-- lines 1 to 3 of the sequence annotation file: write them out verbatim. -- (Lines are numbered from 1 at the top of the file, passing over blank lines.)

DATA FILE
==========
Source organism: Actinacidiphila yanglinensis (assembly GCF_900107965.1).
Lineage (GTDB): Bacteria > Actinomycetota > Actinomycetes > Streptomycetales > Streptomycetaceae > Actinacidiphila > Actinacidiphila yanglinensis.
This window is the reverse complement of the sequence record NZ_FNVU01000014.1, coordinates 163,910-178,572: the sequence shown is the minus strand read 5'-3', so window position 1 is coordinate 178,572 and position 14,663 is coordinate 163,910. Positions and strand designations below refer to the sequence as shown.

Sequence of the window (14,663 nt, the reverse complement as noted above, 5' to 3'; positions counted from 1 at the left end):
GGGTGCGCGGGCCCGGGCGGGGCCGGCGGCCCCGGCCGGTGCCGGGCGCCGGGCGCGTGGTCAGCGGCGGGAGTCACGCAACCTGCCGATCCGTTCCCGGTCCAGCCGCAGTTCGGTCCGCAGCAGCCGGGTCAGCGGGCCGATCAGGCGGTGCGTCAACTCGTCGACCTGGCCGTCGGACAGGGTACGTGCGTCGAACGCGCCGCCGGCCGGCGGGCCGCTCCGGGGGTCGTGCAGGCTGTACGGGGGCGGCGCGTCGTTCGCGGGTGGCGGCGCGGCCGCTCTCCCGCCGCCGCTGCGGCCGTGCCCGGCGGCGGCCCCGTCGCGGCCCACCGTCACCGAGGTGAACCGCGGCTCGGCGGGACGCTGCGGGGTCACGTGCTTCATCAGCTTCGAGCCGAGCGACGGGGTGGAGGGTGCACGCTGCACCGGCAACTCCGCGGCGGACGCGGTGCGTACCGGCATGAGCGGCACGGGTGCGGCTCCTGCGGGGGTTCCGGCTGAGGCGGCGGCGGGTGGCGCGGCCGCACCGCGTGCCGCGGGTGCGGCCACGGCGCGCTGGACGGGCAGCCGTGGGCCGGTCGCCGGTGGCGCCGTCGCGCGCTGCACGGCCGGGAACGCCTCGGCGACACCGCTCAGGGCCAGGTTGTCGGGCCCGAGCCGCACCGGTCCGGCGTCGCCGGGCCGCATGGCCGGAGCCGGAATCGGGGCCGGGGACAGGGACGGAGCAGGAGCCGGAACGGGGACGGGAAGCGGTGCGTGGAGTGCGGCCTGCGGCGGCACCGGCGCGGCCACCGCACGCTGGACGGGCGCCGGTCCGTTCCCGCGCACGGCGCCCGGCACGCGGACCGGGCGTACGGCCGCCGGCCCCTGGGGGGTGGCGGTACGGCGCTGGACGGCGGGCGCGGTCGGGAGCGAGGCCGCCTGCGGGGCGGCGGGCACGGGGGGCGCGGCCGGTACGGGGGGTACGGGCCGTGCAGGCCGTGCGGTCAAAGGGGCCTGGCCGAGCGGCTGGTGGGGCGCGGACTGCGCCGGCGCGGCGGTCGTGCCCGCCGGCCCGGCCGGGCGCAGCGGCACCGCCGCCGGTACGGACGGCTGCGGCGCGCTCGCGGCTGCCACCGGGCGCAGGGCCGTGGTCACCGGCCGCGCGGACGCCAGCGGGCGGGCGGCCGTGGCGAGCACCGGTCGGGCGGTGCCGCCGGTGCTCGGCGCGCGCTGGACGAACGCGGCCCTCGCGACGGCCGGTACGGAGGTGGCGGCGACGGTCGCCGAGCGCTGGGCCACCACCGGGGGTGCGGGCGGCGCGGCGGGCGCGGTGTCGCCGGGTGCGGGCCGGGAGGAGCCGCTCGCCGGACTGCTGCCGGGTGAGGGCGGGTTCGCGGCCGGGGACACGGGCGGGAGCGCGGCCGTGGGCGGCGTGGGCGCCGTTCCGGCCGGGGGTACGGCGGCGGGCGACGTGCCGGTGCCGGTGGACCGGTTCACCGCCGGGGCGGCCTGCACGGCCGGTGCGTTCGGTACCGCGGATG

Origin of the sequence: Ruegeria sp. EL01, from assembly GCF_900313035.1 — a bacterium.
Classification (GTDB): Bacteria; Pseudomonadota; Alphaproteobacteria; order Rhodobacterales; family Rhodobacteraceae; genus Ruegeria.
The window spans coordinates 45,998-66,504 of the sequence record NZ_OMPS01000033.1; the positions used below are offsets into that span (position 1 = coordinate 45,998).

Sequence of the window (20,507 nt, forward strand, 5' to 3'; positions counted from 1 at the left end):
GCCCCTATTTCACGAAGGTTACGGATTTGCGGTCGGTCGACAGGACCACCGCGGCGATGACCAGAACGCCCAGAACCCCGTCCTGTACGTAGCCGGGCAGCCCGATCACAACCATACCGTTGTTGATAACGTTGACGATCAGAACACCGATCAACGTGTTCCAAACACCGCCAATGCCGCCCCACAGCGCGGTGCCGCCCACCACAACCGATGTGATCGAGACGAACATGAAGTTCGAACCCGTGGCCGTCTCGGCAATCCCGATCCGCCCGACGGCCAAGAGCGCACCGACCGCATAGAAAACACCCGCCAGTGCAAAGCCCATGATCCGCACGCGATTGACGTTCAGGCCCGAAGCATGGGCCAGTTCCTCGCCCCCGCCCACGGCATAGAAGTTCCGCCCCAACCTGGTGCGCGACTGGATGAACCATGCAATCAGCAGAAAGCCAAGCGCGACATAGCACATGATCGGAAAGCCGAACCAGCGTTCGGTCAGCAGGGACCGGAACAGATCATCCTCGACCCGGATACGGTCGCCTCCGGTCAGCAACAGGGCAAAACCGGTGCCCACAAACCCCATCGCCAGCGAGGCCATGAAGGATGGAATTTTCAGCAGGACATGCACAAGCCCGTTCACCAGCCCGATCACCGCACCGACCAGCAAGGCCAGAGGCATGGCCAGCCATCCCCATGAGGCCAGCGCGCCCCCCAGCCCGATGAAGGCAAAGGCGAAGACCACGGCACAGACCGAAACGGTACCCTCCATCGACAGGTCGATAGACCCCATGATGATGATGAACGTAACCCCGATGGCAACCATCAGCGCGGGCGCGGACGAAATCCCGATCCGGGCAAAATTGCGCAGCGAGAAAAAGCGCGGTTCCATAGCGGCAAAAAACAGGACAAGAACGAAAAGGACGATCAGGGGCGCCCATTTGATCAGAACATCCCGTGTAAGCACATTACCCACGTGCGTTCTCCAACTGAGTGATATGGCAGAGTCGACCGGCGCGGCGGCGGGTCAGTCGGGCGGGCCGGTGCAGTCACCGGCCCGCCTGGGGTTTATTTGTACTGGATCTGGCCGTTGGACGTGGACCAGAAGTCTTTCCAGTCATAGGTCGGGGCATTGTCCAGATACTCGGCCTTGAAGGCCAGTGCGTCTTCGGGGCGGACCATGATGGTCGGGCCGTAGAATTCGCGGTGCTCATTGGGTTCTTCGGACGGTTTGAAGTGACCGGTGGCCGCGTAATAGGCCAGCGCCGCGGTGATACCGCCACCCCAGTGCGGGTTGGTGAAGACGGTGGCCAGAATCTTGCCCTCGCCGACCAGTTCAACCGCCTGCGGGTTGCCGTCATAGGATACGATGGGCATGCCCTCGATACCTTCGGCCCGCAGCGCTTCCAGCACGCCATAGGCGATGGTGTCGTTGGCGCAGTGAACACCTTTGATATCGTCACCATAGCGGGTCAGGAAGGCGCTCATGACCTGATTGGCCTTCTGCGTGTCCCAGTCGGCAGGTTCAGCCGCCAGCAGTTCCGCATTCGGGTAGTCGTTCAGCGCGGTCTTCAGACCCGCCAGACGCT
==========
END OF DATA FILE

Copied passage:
Source organism: Actinacidiphila yanglinensis (assembly GCF_900107965.1).
Lineage (GTDB): Bacteria > Actinomycetota > Actinomycetes > Streptomycetales > Streptomycetaceae > Actinacidiphila > Actinacidiphila yanglinensis.
This window is the reverse complement of the sequence record NZ_FNVU01000014.1, coordinates 163,910-178,572: the sequence shown is the minus strand read 5'-3', so window position 1 is coordinate 178,572 and position 14,663 is coordinate 163,910. Positions and strand designations below refer to the sequence as shown.